Israel PM Netanyahu's India visit postponed?

Netanyahu had visited India last January, and Modi had given him a special treatment

PTI7_4_2017_000289b [File] Prime Minister Narendra Modi with his Israeli counterpart Benjamin Netanyahu | PTI

Has Israeli Prime minister Benjamin Netanyahu's India visit got postponed? It appears so. The buzz was that he would be visiting India for a few hours on February 11, before heading to Warsaw. Now, it appears this may not be so.

Officials, however, said that a visit which was not confirmed cannot get cancelled. A spokesperson from the Israel Embassy said, "We reiterate what the Indian Ministry of external affairs spokesperson Raveesh Kumar said on January 31. That both offices are working on a short working visit of our prime minister to India. The date and details of the visit are being worked out and will be communicated when finalised." The embassy, however, emphasised that there was a very strong will to make the visit happen. 

Netanyahu had visited India last January, and Narendra Modi had given him a special treatment, taking him to his sate Gujarat, too. Modi himself had visited Israel in July 2017, becoming the first Indian prime minister to do so. The visit was perceived to be a thumping foreign policy success, with India finally deciding to dehyphenate Israel and Palestine.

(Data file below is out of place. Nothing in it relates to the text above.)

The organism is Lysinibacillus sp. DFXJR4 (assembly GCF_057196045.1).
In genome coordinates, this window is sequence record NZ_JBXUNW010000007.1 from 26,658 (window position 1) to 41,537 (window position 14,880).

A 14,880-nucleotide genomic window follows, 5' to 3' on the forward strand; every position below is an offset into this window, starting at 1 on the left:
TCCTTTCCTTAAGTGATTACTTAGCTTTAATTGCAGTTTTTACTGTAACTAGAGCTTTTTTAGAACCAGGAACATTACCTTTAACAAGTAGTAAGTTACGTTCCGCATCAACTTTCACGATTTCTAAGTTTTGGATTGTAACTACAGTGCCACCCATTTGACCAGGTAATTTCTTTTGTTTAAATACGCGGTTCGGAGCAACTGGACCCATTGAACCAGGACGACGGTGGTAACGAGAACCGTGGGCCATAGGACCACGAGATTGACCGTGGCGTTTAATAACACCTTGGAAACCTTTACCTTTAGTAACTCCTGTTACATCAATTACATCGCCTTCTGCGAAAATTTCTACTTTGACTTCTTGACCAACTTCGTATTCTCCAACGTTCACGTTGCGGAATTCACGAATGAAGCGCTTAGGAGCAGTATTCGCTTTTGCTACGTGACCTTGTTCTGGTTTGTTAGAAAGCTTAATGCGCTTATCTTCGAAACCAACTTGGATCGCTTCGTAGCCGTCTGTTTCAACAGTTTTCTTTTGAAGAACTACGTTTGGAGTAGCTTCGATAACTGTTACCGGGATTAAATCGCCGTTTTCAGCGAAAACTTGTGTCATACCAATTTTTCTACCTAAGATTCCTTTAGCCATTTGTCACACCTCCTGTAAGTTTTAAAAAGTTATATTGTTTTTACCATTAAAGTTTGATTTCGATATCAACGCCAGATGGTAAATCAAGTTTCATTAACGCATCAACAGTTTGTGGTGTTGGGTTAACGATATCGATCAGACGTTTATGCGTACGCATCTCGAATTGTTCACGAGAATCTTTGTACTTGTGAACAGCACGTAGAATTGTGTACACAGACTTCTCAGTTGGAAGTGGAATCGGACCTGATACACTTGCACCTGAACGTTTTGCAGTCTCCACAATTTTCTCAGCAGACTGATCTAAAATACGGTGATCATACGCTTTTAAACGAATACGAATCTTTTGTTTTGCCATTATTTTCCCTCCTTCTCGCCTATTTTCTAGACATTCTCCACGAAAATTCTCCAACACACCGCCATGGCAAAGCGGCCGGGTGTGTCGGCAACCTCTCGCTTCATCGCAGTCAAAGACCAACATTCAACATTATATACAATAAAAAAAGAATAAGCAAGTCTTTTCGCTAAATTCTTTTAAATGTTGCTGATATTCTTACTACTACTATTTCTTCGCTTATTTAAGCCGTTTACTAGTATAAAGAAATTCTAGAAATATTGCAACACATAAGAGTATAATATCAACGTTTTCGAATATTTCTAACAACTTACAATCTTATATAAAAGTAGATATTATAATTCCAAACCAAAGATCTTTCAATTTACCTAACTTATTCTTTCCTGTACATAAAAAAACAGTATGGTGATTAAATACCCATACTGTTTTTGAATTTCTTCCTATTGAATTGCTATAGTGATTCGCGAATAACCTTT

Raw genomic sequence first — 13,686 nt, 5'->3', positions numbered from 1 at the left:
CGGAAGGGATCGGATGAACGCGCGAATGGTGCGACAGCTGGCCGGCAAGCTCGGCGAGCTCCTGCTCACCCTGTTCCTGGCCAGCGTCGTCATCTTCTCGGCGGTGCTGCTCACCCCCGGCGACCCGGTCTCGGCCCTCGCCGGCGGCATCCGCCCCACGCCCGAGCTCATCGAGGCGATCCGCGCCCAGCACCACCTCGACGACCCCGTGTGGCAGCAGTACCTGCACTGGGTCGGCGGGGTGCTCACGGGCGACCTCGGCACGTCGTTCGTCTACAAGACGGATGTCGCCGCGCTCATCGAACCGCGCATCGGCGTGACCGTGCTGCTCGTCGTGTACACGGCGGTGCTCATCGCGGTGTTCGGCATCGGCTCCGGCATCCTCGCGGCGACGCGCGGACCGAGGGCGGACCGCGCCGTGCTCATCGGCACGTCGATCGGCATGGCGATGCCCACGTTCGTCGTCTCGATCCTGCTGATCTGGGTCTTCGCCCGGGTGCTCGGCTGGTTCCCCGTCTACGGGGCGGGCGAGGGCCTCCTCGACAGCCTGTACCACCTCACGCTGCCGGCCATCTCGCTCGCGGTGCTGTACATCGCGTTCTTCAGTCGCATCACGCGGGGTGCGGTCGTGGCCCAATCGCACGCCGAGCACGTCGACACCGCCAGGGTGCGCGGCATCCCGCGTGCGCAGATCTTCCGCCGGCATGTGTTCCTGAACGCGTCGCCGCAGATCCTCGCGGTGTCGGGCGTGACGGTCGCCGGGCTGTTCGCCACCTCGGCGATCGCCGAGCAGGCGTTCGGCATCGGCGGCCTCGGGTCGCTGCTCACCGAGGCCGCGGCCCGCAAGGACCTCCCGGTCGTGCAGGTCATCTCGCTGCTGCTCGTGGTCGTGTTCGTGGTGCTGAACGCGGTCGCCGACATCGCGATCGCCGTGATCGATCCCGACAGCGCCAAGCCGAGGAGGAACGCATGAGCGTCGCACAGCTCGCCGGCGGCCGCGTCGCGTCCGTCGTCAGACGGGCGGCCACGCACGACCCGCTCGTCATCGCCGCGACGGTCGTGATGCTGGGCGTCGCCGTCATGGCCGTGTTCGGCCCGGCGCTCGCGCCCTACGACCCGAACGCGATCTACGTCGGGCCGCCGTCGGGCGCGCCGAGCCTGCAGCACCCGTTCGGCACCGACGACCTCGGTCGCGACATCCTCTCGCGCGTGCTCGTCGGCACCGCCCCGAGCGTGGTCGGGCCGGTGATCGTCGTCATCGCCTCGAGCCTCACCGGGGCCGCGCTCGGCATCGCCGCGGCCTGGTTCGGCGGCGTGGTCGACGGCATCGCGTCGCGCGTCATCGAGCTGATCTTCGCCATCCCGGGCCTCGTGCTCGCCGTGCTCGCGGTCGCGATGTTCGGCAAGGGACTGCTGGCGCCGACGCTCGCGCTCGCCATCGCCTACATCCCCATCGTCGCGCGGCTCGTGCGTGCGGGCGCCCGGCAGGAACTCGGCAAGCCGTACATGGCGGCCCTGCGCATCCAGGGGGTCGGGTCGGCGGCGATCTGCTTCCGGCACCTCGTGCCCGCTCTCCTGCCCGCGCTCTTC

India has expanded its relations with Israel well beyond the military one. While Israel is a big supplier of defence equipment to India, over the years, the association has expanded to exchanges in science and technology, and more importantly, irrigation and agriculture, with Israel helping India's farming sector in drip irrigation technology and also in horticulture. 

It is believed that Netanyahu's India visit is with regard to finalising some major deals, mostly military. India's military relationship with Israel remains largely that of a buyer-seller one, though Indian Navy does exercises with its Israeli counterparts whenever its ships are transiting from near Israel. 

The scope of the bilateral is gradually being built up with high-level visits. In January, Israeli National Security Adviser Meir Ben-Shabbat visited New Delhi for talks with his counterpart Ajit Doval. He met Modi, too. 

With the country clicking into election mode, foreign dignitary visits will soon stop, as will Modi's tours overseas. Modi will be heading to Seoul, however, later this month to receive the Seoul Peace Prize. Israel, too, is scheduled to go for elections in April. The two countries are keen to have Netanhayu's visit, soon, therefore.